10. Oh, Hello:  I did not expect this show to be such a love letter to cranky New Yorkers of a certain generation and the American theater.  Comedians John Mulaney and Nick Kroll, with high-school drama club powdered hair age themselves up to the spectacular ordinariness of Gil Faison and George St. Geegland. An "actor" and a "writer" who've lived on the Upper West Side in a rent controlled apartment together for 40 years. They fancy themselves artists who've been waiting for their breaks and they are still waiting.   I sort of imagine if things did not work out for Dustin Hoffman’s Michael Dorsey in Tootsie, this is who he would have become—self-serious about his art, bitter about the passage of time, and on a day-to-day basis molesting olives at Fairway.  Mulaney and Kroll, with specificity and precision create an indelible picture of these men and their world.  They exaggerate it just enough to make it comedy but real enough to make it true. New York and its theater subcultures get the right balance of lampoon and love. There is a sweet intimacy to their whackadoodle 40-year friendship.  Gil gingerly holds George's finger like a child clutching at the parent for serenity.  Even if fame has come to them so late, at least they’ve had each other all along. 

Honorable Mentions: Performances, Shows, and Moments that made 2016 Memorable

· It was nice to see 2015 favorites return in 2016, including the still exciting YOUARENOWHERE and the new cast of Small Mouth Sounds (another Chavkin production).

· I could not ignore the brilliant mess and WTF’ness of Rupert Goold’s American Psycho. On the whole it did not work but the entire crew deserves some points for trying and for the weird, fascinating result.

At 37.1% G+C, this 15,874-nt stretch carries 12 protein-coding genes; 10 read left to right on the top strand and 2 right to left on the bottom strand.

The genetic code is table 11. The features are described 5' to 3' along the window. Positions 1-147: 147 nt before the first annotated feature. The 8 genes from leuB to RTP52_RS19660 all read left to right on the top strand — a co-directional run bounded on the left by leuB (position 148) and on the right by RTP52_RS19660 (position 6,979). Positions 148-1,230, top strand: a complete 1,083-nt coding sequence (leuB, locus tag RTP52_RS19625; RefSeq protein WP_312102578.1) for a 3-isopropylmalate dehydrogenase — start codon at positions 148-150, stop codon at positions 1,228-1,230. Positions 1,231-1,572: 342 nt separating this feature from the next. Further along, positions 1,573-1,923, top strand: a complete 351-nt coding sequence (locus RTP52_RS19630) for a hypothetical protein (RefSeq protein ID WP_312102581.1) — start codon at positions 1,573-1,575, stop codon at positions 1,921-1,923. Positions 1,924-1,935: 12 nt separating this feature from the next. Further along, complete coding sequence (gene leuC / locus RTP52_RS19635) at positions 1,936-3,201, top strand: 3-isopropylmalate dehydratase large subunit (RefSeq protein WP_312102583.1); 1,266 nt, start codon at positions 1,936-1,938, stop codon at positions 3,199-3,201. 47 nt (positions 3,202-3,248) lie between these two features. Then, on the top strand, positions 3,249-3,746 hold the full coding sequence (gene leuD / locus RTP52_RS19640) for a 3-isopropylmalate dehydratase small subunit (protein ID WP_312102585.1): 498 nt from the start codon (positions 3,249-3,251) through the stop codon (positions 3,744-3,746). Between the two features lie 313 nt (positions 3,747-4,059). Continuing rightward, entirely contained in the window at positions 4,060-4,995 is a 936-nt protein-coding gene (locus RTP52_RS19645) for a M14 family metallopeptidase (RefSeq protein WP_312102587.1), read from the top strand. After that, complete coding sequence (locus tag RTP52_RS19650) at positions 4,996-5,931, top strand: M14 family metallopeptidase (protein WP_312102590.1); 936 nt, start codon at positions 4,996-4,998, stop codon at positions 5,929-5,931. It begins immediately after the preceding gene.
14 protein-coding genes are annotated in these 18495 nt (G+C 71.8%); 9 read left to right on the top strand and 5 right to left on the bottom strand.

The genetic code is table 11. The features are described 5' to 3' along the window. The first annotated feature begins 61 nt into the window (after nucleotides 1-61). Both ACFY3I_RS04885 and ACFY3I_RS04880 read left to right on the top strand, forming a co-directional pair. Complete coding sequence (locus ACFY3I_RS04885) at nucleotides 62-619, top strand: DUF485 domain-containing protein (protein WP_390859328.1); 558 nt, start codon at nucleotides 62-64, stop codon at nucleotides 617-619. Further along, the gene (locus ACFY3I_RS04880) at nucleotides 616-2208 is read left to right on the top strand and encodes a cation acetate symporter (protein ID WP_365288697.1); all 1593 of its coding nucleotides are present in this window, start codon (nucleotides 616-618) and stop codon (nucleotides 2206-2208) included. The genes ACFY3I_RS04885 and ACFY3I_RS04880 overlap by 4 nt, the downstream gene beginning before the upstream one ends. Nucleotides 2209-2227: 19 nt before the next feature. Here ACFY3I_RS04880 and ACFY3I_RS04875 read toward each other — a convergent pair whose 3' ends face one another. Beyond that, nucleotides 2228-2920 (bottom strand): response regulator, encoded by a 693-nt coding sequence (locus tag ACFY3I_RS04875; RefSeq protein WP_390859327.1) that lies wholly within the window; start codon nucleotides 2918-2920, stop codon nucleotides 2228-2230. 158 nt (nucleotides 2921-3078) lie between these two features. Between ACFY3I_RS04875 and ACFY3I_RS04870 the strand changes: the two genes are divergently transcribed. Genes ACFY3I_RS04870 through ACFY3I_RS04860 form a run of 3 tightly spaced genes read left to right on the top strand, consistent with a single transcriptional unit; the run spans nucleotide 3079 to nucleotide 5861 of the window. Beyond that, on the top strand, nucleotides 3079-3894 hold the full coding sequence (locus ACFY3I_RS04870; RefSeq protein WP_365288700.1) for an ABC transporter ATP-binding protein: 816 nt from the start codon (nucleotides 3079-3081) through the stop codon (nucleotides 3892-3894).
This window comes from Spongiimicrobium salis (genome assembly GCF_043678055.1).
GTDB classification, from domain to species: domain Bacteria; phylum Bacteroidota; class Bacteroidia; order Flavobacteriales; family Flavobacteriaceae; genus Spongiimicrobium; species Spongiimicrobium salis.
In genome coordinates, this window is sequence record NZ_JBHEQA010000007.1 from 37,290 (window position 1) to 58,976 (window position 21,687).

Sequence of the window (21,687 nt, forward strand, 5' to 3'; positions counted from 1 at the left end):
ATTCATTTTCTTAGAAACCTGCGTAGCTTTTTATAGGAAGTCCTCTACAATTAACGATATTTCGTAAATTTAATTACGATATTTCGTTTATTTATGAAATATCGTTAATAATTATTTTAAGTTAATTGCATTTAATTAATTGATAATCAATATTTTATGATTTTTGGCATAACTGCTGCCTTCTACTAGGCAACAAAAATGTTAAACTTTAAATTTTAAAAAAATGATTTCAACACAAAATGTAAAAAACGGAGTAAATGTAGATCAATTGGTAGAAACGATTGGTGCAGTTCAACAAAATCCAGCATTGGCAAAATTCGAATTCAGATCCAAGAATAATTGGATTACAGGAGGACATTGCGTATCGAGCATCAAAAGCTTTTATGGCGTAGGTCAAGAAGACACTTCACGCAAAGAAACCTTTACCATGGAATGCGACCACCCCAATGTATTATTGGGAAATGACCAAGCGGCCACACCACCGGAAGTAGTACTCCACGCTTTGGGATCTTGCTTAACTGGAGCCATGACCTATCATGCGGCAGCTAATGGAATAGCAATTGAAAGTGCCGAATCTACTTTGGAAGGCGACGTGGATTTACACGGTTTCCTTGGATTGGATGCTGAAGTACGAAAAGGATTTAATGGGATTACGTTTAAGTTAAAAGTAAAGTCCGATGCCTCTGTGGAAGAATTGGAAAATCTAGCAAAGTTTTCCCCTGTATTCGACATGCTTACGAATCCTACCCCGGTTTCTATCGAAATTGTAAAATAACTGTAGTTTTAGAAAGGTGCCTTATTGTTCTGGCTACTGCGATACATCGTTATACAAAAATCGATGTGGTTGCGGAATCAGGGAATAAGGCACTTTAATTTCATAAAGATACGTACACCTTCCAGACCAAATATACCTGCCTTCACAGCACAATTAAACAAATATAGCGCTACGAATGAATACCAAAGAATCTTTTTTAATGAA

· Brandon Jacobs-Jenkins An Octoroon made my Top 10 in 2014, but Joanna Settle’s production in Philadelphia was like a wholly different beast from Sarah Benson’s New York production and it deserves a mention of its own. With a rap crew on stage and some live chickens, it had an entirely unique feel and demonstrated the great flexibility the underlying play could offer.

· I’m glad Mfoniso Udofia’s Sojourners which will be back in 2017 at NYTW. This play (part of a large series) about the Nigerian diaspora introduced Udofia’s singular voice to me and reminded me how little we see African immigrant stories on stage.

· Sister Sylvester remains one of my favorite companies and this work-in-progress, They Are Gone But Here I Must Remain, about protest, misogyny, and Greece reminded me why. Their approach to narrative is never the easy way in. Multi-layered, non-linear, with a lot of different stylistic tricks, and including a live chicken, this is not what you’d expect and that’s why their work continues to thrill and provoke.

· New downtown actor fave, Alex Grubbs grabbed my attention in Utility and now he’s on my must see list. He also popped up in Leah Nakano Winkler’s funny and dark Kentucky.  

· Lord love Mark Rylance and his spacey, ruminations in Nice Fish.  I'd watch him do just about anything.